All Power Full: Former Silicon Valley engineer Chuck McMinn's winery hands PG&E its hat, thank you very much.
Vineyard 29 is the first of its cogeneration
By Brett Ascarelli
On a recent morning north of St. Helena, Chuck McMinn, a former Silicon Valley engineer turned winery owner, is contemplating the technology behind his vino venture, Vineyard 29. Despite his new occupation, McMinn, whose guileless eyes and ambling frame recall the claymation hero Wallace, is still every bit the techie. He designed his office so that, according to how much sun beats through the windows, the blinds open or close themselves automatically. At this moment, they stand open, giving the giant picture windows rows of pastoral grapevines to frame. This is the ultramodern winery that got some ultraprestigious attention last year when Food & Wine magazine named its winemaker, Philippe Melka (who also consults for other wineries), Winemaker of the Year.
Producing roughly 10,000 cases of boutique wine per year, primarily Cabernet (4,000 cases under its own Parker-approved label), the immaculate winery has also gotten considerable ink in technical journals, such as Vineyard and Winery Management and Distributed Energy: the Journal for Onsite Power Solutions, about its innovations using green power.
The winery uses an environmentally friendly generator system, emitting seven times fewer nitrous oxides and similar pollutants than energy produced by PG&E and using energy 80 percent more efficiently. It also produces only one-third of the greenhouse gases that PG&E does.
Wineries are required by code to have generators for fire protection. But instead of running an ordinary diesel-powered generator, Vineyard 29's "cogenenerator" system produces not only energy, but also usable heat--and from that, amazingly, usable cold.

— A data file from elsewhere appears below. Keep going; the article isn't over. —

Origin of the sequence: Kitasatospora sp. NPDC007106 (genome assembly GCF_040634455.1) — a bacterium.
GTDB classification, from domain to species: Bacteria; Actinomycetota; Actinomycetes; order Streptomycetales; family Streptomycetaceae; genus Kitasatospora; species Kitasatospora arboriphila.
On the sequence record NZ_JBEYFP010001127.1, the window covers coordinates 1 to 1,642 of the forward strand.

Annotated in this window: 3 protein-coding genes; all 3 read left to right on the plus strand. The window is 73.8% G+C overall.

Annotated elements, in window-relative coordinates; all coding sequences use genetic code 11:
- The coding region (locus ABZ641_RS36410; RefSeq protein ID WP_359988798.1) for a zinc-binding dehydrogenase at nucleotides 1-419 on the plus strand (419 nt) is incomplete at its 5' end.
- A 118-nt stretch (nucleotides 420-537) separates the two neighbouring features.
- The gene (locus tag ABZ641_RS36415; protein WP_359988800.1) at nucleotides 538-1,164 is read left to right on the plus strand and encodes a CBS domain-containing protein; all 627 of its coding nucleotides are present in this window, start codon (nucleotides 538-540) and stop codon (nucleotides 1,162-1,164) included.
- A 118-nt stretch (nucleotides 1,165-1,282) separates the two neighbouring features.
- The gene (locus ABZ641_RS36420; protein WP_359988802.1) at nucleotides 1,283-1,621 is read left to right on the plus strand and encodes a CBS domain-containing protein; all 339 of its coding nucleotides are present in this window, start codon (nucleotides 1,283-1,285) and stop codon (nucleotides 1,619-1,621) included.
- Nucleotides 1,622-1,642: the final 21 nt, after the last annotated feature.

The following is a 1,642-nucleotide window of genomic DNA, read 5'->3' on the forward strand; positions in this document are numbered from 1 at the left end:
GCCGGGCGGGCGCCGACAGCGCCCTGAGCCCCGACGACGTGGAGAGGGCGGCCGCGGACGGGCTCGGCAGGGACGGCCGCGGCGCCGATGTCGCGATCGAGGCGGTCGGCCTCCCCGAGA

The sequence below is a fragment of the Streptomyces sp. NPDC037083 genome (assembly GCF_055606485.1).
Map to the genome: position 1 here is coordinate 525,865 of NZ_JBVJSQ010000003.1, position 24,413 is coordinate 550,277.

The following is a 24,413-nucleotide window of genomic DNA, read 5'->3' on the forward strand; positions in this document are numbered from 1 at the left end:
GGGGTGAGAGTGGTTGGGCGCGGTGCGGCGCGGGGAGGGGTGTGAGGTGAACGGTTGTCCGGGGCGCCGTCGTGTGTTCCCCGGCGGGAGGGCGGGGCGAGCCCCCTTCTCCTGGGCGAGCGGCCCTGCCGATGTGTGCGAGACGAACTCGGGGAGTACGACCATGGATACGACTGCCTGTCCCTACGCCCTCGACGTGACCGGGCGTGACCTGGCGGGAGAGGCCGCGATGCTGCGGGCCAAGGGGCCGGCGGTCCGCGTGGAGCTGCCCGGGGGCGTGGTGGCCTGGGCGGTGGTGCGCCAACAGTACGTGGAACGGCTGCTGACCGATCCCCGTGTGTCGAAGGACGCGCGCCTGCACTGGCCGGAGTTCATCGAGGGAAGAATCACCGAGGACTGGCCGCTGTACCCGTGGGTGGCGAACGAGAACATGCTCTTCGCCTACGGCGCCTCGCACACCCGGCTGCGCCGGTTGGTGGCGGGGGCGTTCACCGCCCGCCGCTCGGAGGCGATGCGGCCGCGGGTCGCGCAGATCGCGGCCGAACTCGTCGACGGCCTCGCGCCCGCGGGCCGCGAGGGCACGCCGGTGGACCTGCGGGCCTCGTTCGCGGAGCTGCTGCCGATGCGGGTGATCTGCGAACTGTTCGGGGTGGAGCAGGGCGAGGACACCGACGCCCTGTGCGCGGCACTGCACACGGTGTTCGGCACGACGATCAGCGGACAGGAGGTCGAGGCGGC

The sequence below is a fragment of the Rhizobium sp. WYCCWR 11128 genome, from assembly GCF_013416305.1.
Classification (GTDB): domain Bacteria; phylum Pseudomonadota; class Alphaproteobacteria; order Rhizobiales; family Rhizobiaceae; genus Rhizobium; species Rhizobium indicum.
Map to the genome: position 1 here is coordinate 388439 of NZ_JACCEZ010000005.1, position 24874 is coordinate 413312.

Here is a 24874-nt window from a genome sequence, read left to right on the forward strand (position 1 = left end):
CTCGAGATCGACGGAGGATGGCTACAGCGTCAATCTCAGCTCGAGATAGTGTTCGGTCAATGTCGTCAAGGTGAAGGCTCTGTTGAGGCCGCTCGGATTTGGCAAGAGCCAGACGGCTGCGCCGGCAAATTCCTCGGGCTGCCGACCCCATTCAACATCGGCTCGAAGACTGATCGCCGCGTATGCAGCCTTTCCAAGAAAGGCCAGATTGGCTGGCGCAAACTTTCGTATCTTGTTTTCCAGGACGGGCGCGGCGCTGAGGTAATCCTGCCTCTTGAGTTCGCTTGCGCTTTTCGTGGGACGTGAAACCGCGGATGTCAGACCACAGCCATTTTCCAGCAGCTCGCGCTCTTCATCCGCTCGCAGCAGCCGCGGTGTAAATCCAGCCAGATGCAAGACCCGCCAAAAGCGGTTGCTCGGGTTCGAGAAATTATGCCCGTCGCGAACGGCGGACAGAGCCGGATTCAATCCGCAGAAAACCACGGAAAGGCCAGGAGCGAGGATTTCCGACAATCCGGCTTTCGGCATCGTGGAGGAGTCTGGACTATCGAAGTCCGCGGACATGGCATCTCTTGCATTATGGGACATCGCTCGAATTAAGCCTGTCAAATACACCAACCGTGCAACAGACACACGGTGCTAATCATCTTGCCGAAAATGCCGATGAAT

Housed in a small chamber marked with block letters "Turbine Room," two Capstone microturbines hum moderately, powered by the burning of pressurized natural gas. Although nondiesel power-generation technology has been employed for years at dairies, using methanol from cow waste as an energy source, Vineyard 29 is the first winery to make its own cogenerator power from microturbines.
The winery is also the first company in the United States to use nifty Japanese technology that chills the generator's waste heat without using corrosive materials. This Nishiyodo chiller uses silica gel, the compound in the little packets accompanying new shoes or pill bottles, to remarkably cool the waste heat from the microturbines. The resulting cold glycol then travels throughout the winery through a closed loop and is what constantly maintains the cave temperatures at the ideal 2 to 4 degrees below-ground temperature.
What little waste heat that the winery can't harness leaves through a green cooling tower. Cooling towers typically release pesticides, herbicides and anti-scaling chemicals into the atmosphere, compounds which are used to treat the water. But at Vineyard 29, the water supply is treated with a nonchemical electric pulse. "What's blowing out the stack is just as good as plain well water," says McMinn, looking up at the sky.